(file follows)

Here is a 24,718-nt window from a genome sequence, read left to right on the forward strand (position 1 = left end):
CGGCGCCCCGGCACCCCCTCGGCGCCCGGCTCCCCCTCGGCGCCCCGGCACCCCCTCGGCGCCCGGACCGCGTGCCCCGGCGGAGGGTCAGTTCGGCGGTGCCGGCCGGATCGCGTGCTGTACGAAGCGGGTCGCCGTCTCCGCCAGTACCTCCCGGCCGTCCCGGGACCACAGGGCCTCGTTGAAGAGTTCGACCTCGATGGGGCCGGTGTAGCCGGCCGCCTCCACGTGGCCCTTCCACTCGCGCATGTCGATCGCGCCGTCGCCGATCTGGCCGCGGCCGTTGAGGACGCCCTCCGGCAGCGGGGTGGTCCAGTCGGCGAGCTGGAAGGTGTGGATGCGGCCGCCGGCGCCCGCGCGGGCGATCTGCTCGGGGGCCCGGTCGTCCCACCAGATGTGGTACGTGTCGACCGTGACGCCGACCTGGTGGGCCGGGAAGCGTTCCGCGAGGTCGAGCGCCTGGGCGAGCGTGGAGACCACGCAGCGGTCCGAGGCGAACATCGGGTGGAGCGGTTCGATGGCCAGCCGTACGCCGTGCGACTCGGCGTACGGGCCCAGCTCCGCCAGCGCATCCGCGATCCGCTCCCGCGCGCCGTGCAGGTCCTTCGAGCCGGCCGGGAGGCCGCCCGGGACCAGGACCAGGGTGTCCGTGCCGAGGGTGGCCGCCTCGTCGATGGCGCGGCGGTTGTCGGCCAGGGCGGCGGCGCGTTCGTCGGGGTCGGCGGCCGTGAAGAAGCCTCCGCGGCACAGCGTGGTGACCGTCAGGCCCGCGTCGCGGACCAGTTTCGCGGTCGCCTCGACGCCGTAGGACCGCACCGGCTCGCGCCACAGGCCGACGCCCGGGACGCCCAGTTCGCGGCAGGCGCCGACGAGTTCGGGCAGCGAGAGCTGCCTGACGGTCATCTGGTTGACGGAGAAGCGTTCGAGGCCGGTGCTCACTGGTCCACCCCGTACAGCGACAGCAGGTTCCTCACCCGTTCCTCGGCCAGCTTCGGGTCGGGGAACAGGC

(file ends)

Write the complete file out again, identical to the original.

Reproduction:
Here is a 24,718-nt window from a genome sequence, read left to right on the forward strand (position 1 = left end):
CGGCGCCCCGGCACCCCCTCGGCGCCCGGCTCCCCCTCGGCGCCCCGGCACCCCCTCGGCGCCCGGACCGCGTGCCCCGGCGGAGGGTCAGTTCGGCGGTGCCGGCCGGATCGCGTGCTGTACGAAGCGGGTCGCCGTCTCCGCCAGTACCTCCCGGCCGTCCCGGGACCACAGGGCCTCGTTGAAGAGTTCGACCTCGATGGGGCCGGTGTAGCCGGCCGCCTCCACGTGGCCCTTCCACTCGCGCATGTCGATCGCGCCGTCGCCGATCTGGCCGCGGCCGTTGAGGACGCCCTCCGGCAGCGGGGTGGTCCAGTCGGCGAGCTGGAAGGTGTGGATGCGGCCGCCGGCGCCCGCGCGGGCGATCTGCTCGGGGGCCCGGTCGTCCCACCAGATGTGGTACGTGTCGACCGTGACGCCGACCTGGTGGGCCGGGAAGCGTTCCGCGAGGTCGAGCGCCTGGGCGAGCGTGGAGACCACGCAGCGGTCCGAGGCGAACATCGGGTGGAGCGGTTCGATGGCCAGCCGTACGCCGTGCGACTCGGCGTACGGGCCCAGCTCCGCCAGCGCATCCGCGATCCGCTCCCGCGCGCCGTGCAGGTCCTTCGAGCCGGCCGGGAGGCCGCCCGGGACCAGGACCAGGGTGTCCGTGCCGAGGGTGGCCGCCTCGTCGATGGCGCGGCGGTTGTCGGCCAGGGCGGCGGCGCGTTCGTCGGGGTCGGCGGCCGTGAAGAAGCCTCCGCGGCACAGCGTGGTGACCGTCAGGCCCGCGTCGCGGACCAGTTTCGCGGTCGCCTCGACGCCGTAGGACCGCACCGGCTCGCGCCACAGGCCGACGCCCGGGACGCCCAGTTCGCGGCAGGCGCCGACGAGTTCGGGCAGCGAGAGCTGCCTGACGGTCATCTGGTTGACGGAGAAGCGTTCGAGGCCGGTGCTCACTGGTCCACCCCGTACAGCGACAGCAGGTTCCTCACCCGTTCCTCGGCCAGCTTCGGGTCGGGGAACAGGC